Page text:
It’s been somewhat ironic to truly fall in love with land through my wife, considering I had access to land long before she and I ever met. I was born and raised up north, but both of my parents made it a point to ensure we had regular visits to North Carolina. My first visit to our land came when I was still forming in my mother’s womb.

vessels, fruit and cloth

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Ancestors, former deeds, what was. How about what is? We have the chance now, she reminded me, to be land stewards and to share that love with our children, who will only know ownership.”

At the time, and for most of my life, our extended Baker-Spruill family held just over 100 acres of land collectively. I can only remember some of the trips we took to our family land, so I asked my father how frequently he remembers bringing us down south. “All the time,” he responds quickly before adding “at least two or three times a year” for specificity. “What were we traveling for when Thanksgiving was still celebrated in New Jersey?” I asked him. My father thought for a moment before shrugging and replying, “Just because.” Like his father, Alfred, my dad took any chance he got to pack up his wife and car and take the drive down. My mother had just made it out of her first trimester with me when she and my father found out about a death in the Baker family. A funeral was surely cause to be in community with loved ones. To North Carolina they went.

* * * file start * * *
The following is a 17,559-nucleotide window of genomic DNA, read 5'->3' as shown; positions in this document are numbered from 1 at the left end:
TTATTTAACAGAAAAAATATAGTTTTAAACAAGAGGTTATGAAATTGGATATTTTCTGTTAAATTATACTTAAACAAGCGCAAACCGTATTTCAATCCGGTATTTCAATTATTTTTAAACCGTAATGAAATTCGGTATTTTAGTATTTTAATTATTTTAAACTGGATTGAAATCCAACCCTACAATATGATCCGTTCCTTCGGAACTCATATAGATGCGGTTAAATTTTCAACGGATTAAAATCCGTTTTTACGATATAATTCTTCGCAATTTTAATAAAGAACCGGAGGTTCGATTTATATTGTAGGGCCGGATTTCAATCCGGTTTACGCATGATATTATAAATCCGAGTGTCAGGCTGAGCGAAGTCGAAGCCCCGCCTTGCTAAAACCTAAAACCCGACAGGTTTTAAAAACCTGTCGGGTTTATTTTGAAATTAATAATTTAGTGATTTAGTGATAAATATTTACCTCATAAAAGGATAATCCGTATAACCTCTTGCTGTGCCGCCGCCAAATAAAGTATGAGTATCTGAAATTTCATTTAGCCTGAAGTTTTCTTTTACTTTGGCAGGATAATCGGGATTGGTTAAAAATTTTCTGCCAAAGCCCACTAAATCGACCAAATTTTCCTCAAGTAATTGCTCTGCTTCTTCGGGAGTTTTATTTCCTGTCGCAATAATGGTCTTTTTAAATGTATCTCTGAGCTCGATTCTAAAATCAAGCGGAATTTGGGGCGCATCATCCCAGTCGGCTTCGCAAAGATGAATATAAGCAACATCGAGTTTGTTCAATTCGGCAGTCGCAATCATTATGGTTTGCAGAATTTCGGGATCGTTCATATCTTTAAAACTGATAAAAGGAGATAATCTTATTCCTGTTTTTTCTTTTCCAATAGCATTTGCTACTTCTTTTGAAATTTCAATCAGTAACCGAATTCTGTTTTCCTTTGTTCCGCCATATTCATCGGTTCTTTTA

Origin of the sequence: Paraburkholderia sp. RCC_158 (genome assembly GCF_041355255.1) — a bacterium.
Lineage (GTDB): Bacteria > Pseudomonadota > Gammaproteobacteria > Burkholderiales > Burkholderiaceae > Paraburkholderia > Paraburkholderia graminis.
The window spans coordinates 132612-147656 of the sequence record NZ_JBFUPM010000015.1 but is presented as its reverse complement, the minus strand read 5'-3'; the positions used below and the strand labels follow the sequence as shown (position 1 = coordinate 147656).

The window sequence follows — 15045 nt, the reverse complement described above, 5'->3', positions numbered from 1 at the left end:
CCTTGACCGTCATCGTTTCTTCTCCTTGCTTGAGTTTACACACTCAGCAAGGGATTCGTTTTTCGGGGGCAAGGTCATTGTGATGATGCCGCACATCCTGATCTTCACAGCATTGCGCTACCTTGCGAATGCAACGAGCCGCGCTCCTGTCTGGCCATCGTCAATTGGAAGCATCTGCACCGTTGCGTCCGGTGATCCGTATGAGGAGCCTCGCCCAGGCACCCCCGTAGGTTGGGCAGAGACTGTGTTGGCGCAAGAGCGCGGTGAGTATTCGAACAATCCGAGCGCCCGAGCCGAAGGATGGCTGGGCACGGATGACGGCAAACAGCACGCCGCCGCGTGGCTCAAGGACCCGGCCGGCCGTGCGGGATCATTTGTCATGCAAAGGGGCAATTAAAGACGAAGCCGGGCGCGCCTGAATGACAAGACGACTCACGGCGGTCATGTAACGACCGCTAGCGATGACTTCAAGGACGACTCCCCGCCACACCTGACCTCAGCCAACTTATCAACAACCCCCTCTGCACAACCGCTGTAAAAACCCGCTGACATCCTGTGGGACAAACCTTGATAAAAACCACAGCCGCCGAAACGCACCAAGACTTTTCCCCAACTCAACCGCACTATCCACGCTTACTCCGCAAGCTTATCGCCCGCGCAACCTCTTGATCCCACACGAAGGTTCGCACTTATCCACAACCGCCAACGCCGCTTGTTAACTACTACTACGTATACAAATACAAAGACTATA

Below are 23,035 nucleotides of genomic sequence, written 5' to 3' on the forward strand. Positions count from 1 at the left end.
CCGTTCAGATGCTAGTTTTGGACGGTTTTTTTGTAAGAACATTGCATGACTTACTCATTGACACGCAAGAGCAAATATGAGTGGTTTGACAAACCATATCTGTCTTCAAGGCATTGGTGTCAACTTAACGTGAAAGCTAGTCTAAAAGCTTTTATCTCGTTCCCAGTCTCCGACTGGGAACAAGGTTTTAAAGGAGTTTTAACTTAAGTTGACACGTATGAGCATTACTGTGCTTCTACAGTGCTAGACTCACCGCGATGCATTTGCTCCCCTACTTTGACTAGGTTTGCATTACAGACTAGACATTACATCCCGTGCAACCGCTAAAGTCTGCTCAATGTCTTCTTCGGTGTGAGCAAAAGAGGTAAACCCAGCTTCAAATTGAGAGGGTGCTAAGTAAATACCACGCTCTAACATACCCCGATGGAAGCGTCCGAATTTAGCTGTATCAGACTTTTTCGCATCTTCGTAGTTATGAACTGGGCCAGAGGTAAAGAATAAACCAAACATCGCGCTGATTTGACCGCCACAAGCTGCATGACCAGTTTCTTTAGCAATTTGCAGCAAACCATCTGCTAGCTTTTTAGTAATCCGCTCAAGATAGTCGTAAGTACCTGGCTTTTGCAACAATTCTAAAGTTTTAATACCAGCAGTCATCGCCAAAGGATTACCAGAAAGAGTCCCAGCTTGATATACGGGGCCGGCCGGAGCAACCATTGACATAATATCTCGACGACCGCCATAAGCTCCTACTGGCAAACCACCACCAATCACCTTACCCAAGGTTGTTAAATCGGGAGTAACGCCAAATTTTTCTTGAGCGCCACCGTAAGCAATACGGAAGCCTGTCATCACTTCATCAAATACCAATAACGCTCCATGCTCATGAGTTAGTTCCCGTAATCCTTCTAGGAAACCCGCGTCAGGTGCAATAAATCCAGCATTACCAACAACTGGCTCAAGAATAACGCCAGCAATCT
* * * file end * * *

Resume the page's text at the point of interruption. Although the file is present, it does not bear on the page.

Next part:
My parents had been married for a few years by this point, but my mom was still meeting cousins and aunts. (My father had 16 aunts and uncles and literally hundreds of cousins.) When my Aunt Sue called out for someone to help her cook the chicken, my mother quickly volunteered! She may not have been a country girl, but she knew how to fry some chicken. This was the perfect chance to get closer to her in-laws! Grateful for the help, Aunt Sue told my mother to wait right there in the front yard for Uncle Plummer. Before my mother could ask why she wasn’t being led inside to the kitchen, Uncle Plummer emerged in denim overalls. With little fanfare, he wrung the chicken’s neck and went about his business. My mother stood there mouth agape as the chicken ran around the yard without its head. First frantically, then slowly before coming to a stop that signaled its death. My mother didn’t help cook the chicken that night. She didn’t even eat it when someone else stepped in for her to skin and clean it. Instead, she had my father drive her to Golden Corral for a meal with a little less intimacy.